But even if we swallow hard and accept that possibility, the problem of incapacitation looms larger. Under the longstanding interpretation of the quorum as a majority of those elected, sworn and living, there would be no quorum if large numbers of Members were alive but incapacitated, there is no quorum. If the anthrax attack on the Senate had been an al Qaeda operation to put a highly weaponized form of anthrax into the Senate ventilation system, we might have had 70 senators in intensive care units from inhaling anthrax. The 30 remaining Senators could not constitute a quorum, but the 70 could not be replaced until — or if — they died, leaving the chamber in long-term limbo.
House Republican leaders have tried to head off efforts to deal in a serious way with the continuity issue by passing a bill requiring expedited special elections. Let’s not dwell for the moment on the flaws of that bill; its greatest gap is that special elections, no matter how streamlined, simply cannot replace members who are incapacitated. House Judiciary Committee Chairman Jim Sensenbrenner (R-Wis.) has suggested expelling them, or else having each member vest an individual with power of attorney to remove them from office.
But ask yourself: if Members are injured by a violent terrorist attack and put in the hospital for six months, would you find it fair or appropriate to throw them out of office, destroying their careers, when they could in fact come back in a short while to resume their post? That’s one reason why emergency interim appointments — which would allow incapacitated members to return instantly once they declare their availability — is the only realistic way to ensure that Congress can operate after a catastrophe.
Unfortunately, that approach remains unacceptable to Sensenbrenner and House Rules Chairman David Dreier (Calif.), so Dreier is exploring yet another option: redefining a quorum to exclude individuals who are incapacitated. To his credit, Dreier held a hearing on this subject on April 29 that was civil and not partisan — a sharp contrast to the House Judiciary Committee’s embarrassingly partisan markup of a constitutional amendment on continuity offered by Rep. Brian Baird (D-Wash.).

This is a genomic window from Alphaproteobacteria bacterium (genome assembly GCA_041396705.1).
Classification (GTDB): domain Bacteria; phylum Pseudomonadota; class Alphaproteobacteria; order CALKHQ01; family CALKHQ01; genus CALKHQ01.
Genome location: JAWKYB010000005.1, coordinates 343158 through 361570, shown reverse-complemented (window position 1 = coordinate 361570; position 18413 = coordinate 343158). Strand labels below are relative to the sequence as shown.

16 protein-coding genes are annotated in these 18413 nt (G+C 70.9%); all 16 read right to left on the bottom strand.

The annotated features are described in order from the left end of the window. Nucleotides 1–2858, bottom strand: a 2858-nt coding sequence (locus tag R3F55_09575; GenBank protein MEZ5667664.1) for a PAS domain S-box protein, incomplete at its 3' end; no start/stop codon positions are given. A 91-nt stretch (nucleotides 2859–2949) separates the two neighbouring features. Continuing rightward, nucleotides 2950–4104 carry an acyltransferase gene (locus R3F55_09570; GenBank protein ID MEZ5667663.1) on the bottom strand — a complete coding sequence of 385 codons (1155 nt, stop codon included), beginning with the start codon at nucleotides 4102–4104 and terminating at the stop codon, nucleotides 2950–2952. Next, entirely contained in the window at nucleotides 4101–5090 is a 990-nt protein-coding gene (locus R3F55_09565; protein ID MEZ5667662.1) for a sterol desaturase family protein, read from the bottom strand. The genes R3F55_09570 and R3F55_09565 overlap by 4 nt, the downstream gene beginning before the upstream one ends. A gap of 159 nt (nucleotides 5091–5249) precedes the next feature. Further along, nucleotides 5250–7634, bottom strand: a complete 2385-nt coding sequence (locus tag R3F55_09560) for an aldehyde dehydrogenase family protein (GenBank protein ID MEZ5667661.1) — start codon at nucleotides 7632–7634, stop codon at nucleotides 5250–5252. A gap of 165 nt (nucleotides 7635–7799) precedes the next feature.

Yet as was made clear by the compelling testimony of Charles Johnson, the estimable House Parliamentarian, defining a quorum downward is a perilous task. After re-reading his testimony, I believe it would clearly be unconstitutional. Some adherents say, in essence, “So what? We can do what we need to do in an emergency. Who will seriously challenge it?” But I find that kind of situational constitutionalism abhorrent.
Even more difficult will be finding a way to establish a rule that defines incapacitated Members that operates in a fair and nonpartisan fashion. Once Congress establishes the precedent that it can make a quorum what it wants to make a quorum, it could harness this new ability to redefine the membership in an infinitely pliable way. Any majority could write a rule to its advantage. The ranking Rules Democrat Martin Frost evoked the situation of Texas Democrats in his state’s re-redistricting embroglio last year. Imagine another vote like the one last year on Medicare prescription drug benefits. Speaker Dennis Hastert (Ill.) could have avoided a three-hour vote by picking a time when many opponents were away, defining them as incapacitated, and conducting the vote with a minority of members.
I understand the visceral feelings that many House Members have against appointments, but I believe that those feelings have wholly clouded their judgment. The contrast is not between an elected House and an appointed House. It is between a House that is able to function during a crisis and no House at all for months. Or between a representative House and a tiny group of Members declaring that they are the Congress, and taking actions that could include picking a Speaker who would act as president for four years. What is worrisome is that their clouded emotions could lead to a truly unfortunate rules change that leads the House down a slippery slope to an even greater degree of partisan manipulation.
Norman Ornstein is a resident scholar at the American Enterprise Institute.